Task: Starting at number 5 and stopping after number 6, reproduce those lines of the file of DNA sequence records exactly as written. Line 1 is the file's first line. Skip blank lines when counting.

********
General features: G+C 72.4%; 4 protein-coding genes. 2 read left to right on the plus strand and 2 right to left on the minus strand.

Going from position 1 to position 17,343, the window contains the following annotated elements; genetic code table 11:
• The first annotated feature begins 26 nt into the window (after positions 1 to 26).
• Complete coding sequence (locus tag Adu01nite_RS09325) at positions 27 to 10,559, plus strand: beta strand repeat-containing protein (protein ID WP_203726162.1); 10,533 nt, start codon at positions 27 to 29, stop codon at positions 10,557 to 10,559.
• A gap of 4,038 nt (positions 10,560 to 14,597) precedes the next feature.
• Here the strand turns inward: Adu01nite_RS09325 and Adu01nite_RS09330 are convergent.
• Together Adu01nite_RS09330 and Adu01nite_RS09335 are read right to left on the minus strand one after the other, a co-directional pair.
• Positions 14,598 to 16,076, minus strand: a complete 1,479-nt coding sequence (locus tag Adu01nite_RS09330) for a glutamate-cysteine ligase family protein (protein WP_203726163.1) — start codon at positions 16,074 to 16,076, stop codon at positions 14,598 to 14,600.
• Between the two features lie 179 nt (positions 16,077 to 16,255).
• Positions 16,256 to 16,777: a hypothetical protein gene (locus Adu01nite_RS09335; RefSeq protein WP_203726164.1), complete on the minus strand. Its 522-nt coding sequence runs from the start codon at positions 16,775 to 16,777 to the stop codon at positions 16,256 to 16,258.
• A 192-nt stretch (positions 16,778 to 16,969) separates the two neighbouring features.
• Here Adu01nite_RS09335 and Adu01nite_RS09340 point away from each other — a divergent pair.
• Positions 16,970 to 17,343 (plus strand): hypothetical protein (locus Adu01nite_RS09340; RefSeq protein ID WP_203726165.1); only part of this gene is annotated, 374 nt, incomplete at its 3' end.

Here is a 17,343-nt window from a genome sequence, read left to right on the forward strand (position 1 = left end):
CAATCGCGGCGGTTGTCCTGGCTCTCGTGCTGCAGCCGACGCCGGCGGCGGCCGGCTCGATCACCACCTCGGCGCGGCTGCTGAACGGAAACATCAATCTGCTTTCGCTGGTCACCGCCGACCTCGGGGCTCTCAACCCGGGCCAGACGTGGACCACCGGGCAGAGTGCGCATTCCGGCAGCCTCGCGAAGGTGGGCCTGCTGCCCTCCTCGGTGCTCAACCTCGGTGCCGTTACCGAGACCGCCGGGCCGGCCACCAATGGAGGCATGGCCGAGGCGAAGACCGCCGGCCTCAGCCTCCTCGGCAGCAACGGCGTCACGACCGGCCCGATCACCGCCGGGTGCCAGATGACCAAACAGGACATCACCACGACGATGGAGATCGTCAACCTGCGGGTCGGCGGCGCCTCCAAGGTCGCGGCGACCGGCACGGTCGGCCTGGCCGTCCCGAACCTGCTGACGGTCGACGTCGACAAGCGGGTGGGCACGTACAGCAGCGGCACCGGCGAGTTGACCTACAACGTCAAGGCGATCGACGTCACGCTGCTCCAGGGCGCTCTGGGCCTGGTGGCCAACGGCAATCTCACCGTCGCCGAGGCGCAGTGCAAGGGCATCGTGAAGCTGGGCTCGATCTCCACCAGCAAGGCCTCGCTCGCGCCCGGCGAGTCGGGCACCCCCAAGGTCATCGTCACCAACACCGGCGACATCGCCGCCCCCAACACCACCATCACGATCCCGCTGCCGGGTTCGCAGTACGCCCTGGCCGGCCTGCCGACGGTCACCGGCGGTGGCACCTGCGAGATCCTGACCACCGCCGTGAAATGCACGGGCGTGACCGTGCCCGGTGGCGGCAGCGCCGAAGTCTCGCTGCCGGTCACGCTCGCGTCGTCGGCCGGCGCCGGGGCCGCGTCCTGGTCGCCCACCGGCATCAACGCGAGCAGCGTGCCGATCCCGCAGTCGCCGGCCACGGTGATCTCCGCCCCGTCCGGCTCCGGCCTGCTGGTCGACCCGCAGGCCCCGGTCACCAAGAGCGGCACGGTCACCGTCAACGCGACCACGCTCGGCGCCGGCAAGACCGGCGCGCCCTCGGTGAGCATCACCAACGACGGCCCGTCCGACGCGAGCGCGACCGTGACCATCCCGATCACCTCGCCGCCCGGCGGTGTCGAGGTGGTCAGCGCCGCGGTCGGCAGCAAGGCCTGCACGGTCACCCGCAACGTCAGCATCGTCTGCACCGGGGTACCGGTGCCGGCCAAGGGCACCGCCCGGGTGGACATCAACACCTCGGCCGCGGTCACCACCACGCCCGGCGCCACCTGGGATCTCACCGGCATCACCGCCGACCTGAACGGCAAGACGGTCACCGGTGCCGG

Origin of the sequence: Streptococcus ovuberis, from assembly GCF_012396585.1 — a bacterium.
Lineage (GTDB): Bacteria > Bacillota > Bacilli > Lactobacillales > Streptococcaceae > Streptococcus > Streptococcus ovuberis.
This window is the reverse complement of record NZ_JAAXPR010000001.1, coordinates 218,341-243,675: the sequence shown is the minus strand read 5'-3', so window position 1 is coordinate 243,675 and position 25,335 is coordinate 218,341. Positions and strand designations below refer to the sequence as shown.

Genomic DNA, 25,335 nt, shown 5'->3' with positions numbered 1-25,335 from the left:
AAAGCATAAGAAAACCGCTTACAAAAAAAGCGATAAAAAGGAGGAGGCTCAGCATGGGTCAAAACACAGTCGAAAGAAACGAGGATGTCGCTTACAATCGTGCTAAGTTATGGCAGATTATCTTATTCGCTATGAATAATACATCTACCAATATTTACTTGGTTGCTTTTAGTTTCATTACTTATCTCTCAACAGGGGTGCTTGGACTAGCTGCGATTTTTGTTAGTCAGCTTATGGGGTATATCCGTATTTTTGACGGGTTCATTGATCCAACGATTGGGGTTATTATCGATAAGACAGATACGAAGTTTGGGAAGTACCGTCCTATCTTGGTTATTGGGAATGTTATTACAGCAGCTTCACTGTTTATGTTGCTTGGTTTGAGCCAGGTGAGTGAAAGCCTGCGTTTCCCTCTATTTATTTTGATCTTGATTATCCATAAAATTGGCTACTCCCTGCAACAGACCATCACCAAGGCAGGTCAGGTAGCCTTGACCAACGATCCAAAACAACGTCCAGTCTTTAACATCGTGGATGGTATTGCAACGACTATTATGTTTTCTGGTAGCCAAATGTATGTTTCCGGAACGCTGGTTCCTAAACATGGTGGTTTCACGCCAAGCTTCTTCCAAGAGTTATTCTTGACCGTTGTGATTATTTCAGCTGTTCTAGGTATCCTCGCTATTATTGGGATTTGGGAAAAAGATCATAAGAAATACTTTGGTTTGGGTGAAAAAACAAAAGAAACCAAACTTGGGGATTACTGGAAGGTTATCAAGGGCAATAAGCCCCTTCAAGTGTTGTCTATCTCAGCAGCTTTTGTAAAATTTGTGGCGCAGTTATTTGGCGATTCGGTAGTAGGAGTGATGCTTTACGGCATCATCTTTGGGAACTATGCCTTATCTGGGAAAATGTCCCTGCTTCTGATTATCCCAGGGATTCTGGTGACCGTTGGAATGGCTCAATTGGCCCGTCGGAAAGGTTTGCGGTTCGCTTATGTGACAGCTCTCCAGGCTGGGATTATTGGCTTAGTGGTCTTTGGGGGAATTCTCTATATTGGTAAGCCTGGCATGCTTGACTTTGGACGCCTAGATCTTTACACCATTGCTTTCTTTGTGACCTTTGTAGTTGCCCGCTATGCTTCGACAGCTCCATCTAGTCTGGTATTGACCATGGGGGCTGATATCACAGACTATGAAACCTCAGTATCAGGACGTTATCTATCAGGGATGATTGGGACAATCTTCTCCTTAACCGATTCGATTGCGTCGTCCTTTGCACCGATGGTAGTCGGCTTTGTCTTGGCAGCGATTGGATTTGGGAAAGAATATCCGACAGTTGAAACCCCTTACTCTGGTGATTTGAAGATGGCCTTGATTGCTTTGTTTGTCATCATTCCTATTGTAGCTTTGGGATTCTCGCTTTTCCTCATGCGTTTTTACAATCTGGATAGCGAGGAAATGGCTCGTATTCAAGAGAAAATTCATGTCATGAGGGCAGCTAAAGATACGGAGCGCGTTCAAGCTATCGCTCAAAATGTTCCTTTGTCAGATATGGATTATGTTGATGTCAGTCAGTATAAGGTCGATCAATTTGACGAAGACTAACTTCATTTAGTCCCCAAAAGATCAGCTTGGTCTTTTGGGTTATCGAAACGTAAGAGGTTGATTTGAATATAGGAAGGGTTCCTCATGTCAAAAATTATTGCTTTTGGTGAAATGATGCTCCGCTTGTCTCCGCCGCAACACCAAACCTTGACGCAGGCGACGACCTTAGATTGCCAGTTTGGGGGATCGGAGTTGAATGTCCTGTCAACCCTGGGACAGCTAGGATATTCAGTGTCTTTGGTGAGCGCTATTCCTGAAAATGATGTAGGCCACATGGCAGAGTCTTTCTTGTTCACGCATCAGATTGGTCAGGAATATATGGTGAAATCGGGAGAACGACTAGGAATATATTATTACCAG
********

• A gap of 4,038 nt (positions 10,560 to 14,597) precedes the next feature.
• Here the strand turns inward: Adu01nite_RS09325 and Adu01nite_RS09330 are convergent.